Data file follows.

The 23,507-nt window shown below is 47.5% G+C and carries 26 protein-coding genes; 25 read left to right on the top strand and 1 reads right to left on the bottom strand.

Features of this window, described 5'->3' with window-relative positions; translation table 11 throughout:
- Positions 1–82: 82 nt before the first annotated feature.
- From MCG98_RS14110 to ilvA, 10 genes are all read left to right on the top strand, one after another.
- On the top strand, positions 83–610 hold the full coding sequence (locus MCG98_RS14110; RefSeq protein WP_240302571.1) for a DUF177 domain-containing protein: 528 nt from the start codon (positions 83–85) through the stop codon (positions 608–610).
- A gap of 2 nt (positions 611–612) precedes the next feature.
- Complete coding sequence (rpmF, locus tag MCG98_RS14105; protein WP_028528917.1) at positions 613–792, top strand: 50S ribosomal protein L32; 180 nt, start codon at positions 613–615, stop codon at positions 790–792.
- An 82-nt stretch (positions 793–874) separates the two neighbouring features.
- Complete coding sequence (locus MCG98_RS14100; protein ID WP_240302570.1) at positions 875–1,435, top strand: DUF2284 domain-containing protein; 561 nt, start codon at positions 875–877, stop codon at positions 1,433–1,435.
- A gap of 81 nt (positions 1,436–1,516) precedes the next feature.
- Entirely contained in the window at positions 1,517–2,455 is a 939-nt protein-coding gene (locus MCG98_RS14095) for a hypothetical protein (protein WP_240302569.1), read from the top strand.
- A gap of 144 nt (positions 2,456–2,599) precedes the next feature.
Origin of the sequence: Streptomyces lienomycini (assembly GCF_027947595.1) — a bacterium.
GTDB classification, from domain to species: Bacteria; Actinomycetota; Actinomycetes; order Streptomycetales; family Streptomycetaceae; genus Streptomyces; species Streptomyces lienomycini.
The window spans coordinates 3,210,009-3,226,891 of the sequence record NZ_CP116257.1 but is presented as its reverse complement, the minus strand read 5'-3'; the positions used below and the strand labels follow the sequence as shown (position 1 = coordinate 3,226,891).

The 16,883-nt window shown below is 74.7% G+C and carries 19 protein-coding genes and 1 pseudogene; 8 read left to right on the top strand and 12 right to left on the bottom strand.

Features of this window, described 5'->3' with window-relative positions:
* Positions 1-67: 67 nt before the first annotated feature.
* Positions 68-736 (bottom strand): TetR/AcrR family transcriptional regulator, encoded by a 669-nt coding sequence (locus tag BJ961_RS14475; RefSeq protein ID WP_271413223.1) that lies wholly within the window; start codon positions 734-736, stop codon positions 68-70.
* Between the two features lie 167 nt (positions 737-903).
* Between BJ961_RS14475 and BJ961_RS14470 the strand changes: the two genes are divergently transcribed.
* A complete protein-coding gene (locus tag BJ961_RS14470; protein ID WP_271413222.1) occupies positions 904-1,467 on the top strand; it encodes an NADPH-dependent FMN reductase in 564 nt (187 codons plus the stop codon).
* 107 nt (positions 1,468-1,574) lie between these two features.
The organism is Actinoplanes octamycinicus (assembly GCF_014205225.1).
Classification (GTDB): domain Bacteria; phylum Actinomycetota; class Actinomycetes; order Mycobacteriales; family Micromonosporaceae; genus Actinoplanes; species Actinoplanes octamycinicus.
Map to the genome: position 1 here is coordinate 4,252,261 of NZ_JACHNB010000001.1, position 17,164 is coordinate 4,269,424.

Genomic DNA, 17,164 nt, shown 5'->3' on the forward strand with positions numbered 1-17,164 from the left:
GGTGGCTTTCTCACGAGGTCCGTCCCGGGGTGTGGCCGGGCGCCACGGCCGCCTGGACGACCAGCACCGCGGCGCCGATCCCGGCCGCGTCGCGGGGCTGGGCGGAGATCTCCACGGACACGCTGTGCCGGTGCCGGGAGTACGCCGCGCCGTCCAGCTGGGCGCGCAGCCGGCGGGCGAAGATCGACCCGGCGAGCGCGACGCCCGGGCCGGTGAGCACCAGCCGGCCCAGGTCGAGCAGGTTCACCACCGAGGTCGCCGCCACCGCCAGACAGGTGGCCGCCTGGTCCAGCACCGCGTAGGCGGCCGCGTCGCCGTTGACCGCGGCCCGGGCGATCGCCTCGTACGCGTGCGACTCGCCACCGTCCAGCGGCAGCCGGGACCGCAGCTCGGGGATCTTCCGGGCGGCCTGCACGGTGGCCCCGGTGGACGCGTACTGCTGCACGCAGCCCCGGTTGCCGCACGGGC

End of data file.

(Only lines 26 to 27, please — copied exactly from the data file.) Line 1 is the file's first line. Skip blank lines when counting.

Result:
Map to the genome: position 1 here is coordinate 4,252,261 of NZ_JACHNB010000001.1, position 17,164 is coordinate 4,269,424.

Genomic DNA, 17,164 nt, shown 5'->3' on the forward strand with positions numbered 1-17,164 from the left: